As the baseball season approaches with the speed of a 98 mph fastball, we are reminded that batting .500 would be a Hall of Fame batting average for anyone. That’s exactly what the College of Engineering will be hitting on April 7, when up to $65,000 in funding will be at stake during the annual Shark Tank-style contest taking place at the University of Massachusetts Innovation Challenge Final Competition. There, three of the six finalists will be teams featuring engineering students! You can be there to hear the final teams pitch their business ideas to a panel of judges who will award big-money prizes to various deserving winners.
Root for our engineering teams as they compete for funding for their startup companies in the Berthiaume Center for Entrepreneurship’s biggest competition of the year. The event will take place on Thursday, April 7, 2016 from 5:00 p.m. to 8:00 p.m. at the UMass Amherst Campus Center in the Amherst Room on the 10th Floor. Register here, only 150 seats available!
One of the engineering teams is called Brobar. Did you ever want to get some weight lifting done but couldn’t make it to the gym? Brobar might be your solution. It is as rack-less Olympic squat bar designed by mechanical engineering undergrads Jake Grenier, Daniel Miller, Alec McCabe, and Joseph Gifford. The multi-purpose workout tool is a cost-friendly option for people who want to do squat exercises without buying a large squat rack for their home, thus saving Brobar customers both money and space.
Glow is the second engineering enterprise, spearheaded by Abhishek Dwaraki, a doctoral candidate from the Department of Electrical and Computer Engineering (ECE) Department. Dwaraki is tackling the Innovation Challenge from an entirely different angle. Dwaraki wants to use expertise in Software-Defined Networking (SDN) to revolutionize network troubleshooting and manageability tools. Dwaraki claims that Glow is more dynamic, manageable, cost-effective, and adaptable than iterations now being sold by large network providers.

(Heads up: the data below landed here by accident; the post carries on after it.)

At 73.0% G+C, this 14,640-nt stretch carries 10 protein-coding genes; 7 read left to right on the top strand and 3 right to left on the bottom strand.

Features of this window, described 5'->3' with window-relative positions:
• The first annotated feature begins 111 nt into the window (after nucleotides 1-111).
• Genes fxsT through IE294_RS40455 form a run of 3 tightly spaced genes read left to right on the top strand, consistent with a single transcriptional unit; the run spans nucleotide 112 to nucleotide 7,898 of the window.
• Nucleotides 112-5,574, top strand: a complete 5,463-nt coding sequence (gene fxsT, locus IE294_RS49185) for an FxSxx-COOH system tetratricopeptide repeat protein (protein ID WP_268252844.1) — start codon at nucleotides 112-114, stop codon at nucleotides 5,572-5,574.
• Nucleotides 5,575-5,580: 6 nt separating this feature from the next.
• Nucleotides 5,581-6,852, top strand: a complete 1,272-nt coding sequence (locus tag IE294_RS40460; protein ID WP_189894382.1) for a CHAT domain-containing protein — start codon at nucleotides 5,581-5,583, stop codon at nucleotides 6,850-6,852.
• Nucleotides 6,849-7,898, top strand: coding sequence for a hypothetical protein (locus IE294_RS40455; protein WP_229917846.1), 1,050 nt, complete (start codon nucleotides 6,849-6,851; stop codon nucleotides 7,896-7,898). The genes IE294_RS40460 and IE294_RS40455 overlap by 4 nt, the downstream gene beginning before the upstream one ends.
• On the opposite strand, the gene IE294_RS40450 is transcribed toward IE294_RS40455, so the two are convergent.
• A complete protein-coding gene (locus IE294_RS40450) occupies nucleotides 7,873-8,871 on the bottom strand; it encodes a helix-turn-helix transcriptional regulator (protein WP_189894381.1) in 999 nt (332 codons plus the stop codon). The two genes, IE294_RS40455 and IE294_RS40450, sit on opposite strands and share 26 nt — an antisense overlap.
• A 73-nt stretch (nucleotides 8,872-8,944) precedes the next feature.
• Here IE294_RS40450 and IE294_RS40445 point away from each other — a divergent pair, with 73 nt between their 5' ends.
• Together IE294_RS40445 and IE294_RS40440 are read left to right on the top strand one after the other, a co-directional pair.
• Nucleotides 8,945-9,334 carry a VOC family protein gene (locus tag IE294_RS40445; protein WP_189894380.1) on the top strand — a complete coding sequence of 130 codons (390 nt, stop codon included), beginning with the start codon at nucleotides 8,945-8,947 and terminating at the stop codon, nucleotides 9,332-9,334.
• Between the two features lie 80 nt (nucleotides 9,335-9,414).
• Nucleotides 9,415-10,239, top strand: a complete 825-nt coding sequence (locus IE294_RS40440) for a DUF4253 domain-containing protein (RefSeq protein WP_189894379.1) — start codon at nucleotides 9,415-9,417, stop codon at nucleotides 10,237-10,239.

The creative researcher behind Lumme Inc. is Dr. Akshaya Shanmugam, who received her doctorate from the ECE department in 2015, with Professor Christopher Salthouse of ECE as her advisor. This team is pioneering the use of sensors to figure out exactly when smokers desire to light up their next cigarette. This information would then be used for appropriate and perhaps immediate intervention, such as a motivational text message. The technology is also capable of integrating add-ons such as medications or even a phone call from a therapist to improve quit rates. The team has already completed a pilot study with 19 subjects, during which their sensors were able to predict the onset of smoking events with an accuracy of 95.74 percent.
Over the past semester, the UMass Innovation Challenge has been inspiring students to create and pitch business ideas. From the Minute Pitch Competition to the Seed Pitch Competition, students have been awarded funding for their ventures and receiving professional advice from mentors.
Follow along with them on their journey to win thousands of dollars and potentially move on to the MassChallenge. It’s going to be an exciting ride. Check out the Innovation Challenge website or the Berthiaume Center website for more information about this exciting year-long event! (April 2016)